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Characterizing Movements of the U.S. Current Account Deficit

  • Torsten Schmidt

    ()

  • Torge Middendorf

    ()

It is unclear whether the exceptionally highU.S. current account deficit can be sustained for a prolonged period. In this paper we approach the topic whether a gradual adjustment or a pronounced reduction of the deficit is likely to occur. We therefore characterize the dynamics of the current account deficit movements by a three-regime Markov-Switching model. Our finding is that it is possible to distinguish a regime of a strong increasing deficit, a just slightly increasing deficit and a regime of a deficit reduction. Furthermore we find that movements of the deficit are asymmetric.Whereas expansions of the current account deficit are long lasting, reductions of the deficit are rather short. This implies that a pronounced reduction is not likely to occur. Secondly we try to uncover determinants of regime shifts of the current account. Applying ordered Logit models we conclude that a combination of U.S. inflation, U.S. investment and share prices predicts pronounced changes in the current account deficit quite reliably.

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Paper provided by Rheinisch-Westfälisches Institut für Wirtschaftsforschung in its series RWI Discussion Papers with number 0024.

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Length: 19 pages
Date of creation: Dec 2004
Date of revision:
Handle: RePEc:rwi:dpaper:0024
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  1. Reuven Glick & Kenneth Rogoff, 1992. "Global Versus Country-Specific Productivity Shocks and the Current Account," NBER Working Papers 4140, National Bureau of Economic Research, Inc.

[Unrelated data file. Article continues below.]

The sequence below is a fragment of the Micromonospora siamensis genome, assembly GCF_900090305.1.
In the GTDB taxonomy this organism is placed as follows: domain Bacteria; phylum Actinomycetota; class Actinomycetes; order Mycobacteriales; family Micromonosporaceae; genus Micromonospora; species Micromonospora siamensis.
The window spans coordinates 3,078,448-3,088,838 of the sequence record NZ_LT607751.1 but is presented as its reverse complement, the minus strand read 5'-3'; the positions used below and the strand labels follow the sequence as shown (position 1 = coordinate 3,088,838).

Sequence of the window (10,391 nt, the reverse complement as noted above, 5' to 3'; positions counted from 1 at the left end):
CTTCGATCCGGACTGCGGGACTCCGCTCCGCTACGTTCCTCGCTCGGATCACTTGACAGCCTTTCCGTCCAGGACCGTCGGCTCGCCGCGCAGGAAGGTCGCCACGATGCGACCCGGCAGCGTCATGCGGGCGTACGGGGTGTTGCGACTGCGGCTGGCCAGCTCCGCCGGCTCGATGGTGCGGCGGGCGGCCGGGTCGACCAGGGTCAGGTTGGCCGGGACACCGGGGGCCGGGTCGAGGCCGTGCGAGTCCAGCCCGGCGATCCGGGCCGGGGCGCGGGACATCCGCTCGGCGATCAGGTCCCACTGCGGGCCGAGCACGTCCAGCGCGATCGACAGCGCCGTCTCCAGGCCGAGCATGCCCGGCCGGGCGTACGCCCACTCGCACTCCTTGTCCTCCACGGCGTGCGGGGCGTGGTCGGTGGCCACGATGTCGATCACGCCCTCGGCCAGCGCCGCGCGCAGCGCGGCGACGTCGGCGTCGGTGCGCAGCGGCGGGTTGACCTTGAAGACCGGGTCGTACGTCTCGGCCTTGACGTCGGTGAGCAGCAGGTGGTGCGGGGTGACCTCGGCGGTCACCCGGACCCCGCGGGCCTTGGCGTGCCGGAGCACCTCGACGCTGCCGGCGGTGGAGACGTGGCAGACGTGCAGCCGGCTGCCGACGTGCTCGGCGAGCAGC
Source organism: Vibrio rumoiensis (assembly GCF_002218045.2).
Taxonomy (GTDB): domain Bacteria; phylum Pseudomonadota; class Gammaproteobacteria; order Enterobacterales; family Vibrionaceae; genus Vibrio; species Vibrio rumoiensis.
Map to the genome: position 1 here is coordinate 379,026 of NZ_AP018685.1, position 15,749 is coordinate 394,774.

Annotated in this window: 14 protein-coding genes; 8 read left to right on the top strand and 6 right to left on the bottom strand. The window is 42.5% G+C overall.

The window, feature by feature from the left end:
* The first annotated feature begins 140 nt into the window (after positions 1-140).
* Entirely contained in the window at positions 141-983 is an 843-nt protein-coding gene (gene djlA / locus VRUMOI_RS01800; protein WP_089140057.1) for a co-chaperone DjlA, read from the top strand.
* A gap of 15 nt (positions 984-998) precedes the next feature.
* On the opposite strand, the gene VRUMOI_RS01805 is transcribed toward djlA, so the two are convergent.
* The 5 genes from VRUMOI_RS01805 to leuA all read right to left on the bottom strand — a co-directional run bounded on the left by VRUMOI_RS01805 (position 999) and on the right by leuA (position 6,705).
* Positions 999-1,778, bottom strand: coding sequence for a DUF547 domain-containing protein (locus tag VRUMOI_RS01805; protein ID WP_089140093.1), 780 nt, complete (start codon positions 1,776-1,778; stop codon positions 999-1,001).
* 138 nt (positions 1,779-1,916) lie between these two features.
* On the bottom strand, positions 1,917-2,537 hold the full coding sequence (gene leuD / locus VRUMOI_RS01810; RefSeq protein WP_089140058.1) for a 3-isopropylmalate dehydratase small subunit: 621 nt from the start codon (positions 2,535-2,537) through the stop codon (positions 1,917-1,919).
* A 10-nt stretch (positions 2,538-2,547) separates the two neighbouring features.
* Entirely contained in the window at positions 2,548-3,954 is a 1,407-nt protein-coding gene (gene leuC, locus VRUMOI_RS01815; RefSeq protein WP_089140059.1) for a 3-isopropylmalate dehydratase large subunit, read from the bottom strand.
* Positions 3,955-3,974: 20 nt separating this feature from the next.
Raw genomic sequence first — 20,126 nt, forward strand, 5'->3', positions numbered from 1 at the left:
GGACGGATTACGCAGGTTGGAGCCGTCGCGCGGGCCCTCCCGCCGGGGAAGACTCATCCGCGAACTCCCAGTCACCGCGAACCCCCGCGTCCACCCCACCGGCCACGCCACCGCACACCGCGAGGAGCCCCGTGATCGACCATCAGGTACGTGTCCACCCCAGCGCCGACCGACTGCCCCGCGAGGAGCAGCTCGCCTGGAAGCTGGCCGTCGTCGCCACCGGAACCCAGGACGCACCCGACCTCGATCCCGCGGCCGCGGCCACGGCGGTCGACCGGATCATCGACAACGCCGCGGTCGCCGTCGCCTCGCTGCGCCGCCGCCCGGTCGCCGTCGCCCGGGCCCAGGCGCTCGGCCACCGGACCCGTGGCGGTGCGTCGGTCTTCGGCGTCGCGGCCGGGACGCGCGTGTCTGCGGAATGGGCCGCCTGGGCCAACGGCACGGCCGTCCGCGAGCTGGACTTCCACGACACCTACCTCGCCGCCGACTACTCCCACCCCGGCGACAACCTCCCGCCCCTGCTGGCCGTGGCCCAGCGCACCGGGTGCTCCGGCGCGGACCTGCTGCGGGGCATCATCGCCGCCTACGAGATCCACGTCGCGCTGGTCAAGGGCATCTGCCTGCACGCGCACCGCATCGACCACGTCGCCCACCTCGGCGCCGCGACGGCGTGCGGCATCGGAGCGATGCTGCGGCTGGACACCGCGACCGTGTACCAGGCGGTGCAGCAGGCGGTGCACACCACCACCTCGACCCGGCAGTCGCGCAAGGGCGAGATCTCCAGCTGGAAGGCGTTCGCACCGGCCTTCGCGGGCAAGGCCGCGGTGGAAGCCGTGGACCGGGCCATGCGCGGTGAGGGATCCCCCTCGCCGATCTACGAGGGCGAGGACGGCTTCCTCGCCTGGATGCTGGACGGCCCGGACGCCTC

2. Sebastian Edwards, 2004. "Thirty Years of Current Account Imbalances, Current Account Reversals and Sudden Stops," NBER Working Papers 10276, National Bureau of Economic Research, Inc.
  3. Frankel, Jeffrey A. & Rose, Andrew K., 1996. "Currency crashes in emerging markets: An empirical treatment," Journal of International Economics, Elsevier, vol. 41(3-4), pages 351-366, November.
  4. Frankel, Jeffrey A. & Rose, Andrew K., 1996. "Currency Crashes in Emerging Markets: Empirical Indicators," Center for International and Development Economics Research (CIDER) Working Papers 233424, University of California-Berkeley, Department of Economics.
  5. Richard N. Cooper, 2001. "Is the U.S. Current Account Deficit Sustainable? Will It Be Sustained?," Brookings Papers on Economic Activity, Economic Studies Program, The Brookings Institution, vol. 32(1), pages 217-226.
  6. Chinn, Menzie D. & Prasad, Eswar S., 2003. "Medium-term determinants of current accounts in industrial and developing countries: an empirical exploration," Journal of International Economics, Elsevier, vol. 59(1), pages 47-76, January.
  7. Maurice Obstfeld & Kenneth S. Rogoff, 2000. "Perspectives on OECD economic integration : implications for U.S. current account adjustment," Proceedings - Economic Policy Symposium - Jackson Hole, Federal Reserve Bank of Kansas City, pages 169-208.
  8. Sebastian Edwards, 2002. "Does the Current Account Matter?," NBER Chapters, in: Preventing Currency Crises in Emerging Markets, pages 21-76 National Bureau of Economic Research, Inc.
  9. James D. Hamilton & Baldev Raj, 2002. "New directions in business cycle research and financial analysis," Empirical Economics, Springer, vol. 27(2), pages 149-162.
  10. Benoît Mercereau, 2003. "The Role of Stock Markets in Current Account Dynamics; Evidence from the United States," IMF Working Papers 03/108, International Monetary Fund.
  11. Sebastian Edwards, 2004. "Thirty Years of Current Account Imbalances, Current Account Reversals, and Sudden Stops," IMF Staff Papers, Palgrave Macmillan, vol. 51(s1), pages 1-49, June.
  12. Hamilton, James D, 1989. "A New Approach to the Economic Analysis of Nonstationary Time Series and the Business Cycle," Econometrica, Econometric Society, vol. 57(2), pages 357-84, March.
  13. Genberg, Hans & Swoboda, Alexander K, 1992. " Saving, Investment and the Current Account," Scandinavian Journal of Economics, Wiley Blackwell, vol. 94(2), pages 347-66.
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